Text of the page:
Finally, after dissolving the boundaries between your body, the car, and the road, allow yourself to be conscious of the process of life itself. Driving can be a wonderful metaphor for life; we’re all here, cruising to our destination, but we can often times get too caught up with finally getting there, we miss the beautiful sights and sounds we can experience along the way, not to mention the chances for meditation.

Realize there is nowhere for you to go, you’re already HERE. When your drive is over, and you reach where you were going, then that will be HERE, but until then you can only ever be HERE, exactly where you are. In order to find peace in our lives, we must remain aware of this fact.


You can always listen to music if you choose, but I find if it’s something too familiar, or something I really like, I get really into rocking out with the song(which is a meditation in and of itself), and you can forget the act of driving meditation. I recommend something you aren’t familiar with, or something without words to keep from distracting you if you choose to listen to music. I personally love listening to classical when I’m doing driving meditation, but this is just my preference. Listen to the song that opens your heart. Or find a random song, and open your heart to it. Breath, and let the road guide you.


About OneBreathMeditation

I have been meditating for 8 years, and while I don't consider myself an expert, I know I'm knowledgeable about the subject, and can possibly provide help to others who want to experience the enriching benefits of meditation.
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10 Responses to Driving Meditation

  1. Thanks for sharing your ideas on spirituality. It bring so much purpose to my life and I love reading other people’s similar experiences.

  2. KarmaandUkuleles says:

    This is great, love the part about always being in the moment (or being HERE as you say). I think driving can be a much more pleasant (and consequently meditative) experience when one doesn’t just obsess over the destination. I personally love long drives (which I have to do often, so I guess that’s where it comes from). Thanks for answering the request!

  3. Awesome post! A great reminder to integrate meditation into all activities. Thought you might like this quote below too.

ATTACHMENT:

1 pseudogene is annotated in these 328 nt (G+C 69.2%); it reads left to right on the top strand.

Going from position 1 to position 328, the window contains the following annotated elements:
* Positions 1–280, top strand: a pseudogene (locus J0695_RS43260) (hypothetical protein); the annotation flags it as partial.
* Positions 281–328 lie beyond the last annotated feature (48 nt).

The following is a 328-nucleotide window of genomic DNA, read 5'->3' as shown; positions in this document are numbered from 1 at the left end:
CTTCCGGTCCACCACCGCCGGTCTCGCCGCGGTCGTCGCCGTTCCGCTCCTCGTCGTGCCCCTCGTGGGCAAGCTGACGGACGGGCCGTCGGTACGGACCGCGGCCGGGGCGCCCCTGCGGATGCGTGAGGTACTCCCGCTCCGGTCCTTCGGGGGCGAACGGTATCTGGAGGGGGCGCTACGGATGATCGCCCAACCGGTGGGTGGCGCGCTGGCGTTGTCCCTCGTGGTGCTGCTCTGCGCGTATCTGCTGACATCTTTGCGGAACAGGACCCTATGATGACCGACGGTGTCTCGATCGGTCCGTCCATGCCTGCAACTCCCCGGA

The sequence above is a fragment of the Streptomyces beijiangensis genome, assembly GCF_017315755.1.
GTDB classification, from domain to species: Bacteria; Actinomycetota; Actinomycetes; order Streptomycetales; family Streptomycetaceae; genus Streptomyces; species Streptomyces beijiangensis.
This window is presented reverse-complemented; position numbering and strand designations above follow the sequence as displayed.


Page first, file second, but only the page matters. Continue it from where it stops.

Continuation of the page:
“When you get in your car, just look and see what is moving. Be truthful. See that what you are in fact driving is not the car but the world. You are driving the universe. Aristotle, the Greek philosopher, defined God as the unmoved mover of the world. Well, by grace, this is what you are. Gosh! The awesome truth of this. This is meditation. Meditation for me is meditation for life, for the marketplace. Highly practical. You say, is it practical? Yes it is. If you do a lot of driving I recommend this to you. If you want to drive well and without tension and with pleasure, and without tiring yourself very much or at all, drive England, drive France. Much better than driving your Clio. This is so practical, you see. I do recommend it. It’s childlike, it’s obvious, it’s fun too. You see this thing is so amusing, entertaining. If you want to be entertained, if you want to discover that God Almighty has a terrific sense of humour, then come home and enjoy the humour. Do it! Test it! Don’t believe a word I put out. Don’t believe any of it. Just is it true? Am I mad, am I talking rubbish, or is it true? And if it’s true, try it, give it a whirl. As Eckhart said, what have you got to lose by giving it a whirl? I think you will find that it is intensely, 100% practical.” From an interview with Douglas Harding.

    If you have not discovered Douglas Harding’s teachings, I would highly recommend trying his ‘experiments’. Literally blew my mind and opened me to a new level of direct experience of emptiness/fullness. If interested check out http://www.headless.org

  4. ZenSoapbox says:

    This is so cool. I have been reciting a couple of Thich Nhat Hahn’s gathas while driving, which is very similar to what you describe here. The one, in particular, is: “Before starting the car, I know where I am going. The car and I are one. If the car goes fast, I go fast; if the car goes slowly, I go slowly.” And, while sitting in traffic or at a stop light: “Breathing in, I am here and now; breathing out, I know there is nowhere to go but here.” This has been enormously helpful. I like what you have added to this idea and how you have expanded it. Thank you for sharing it. _/\_

  5. Great post. I have different music to drive to depending on the motivation I need to keep going. Thanks. M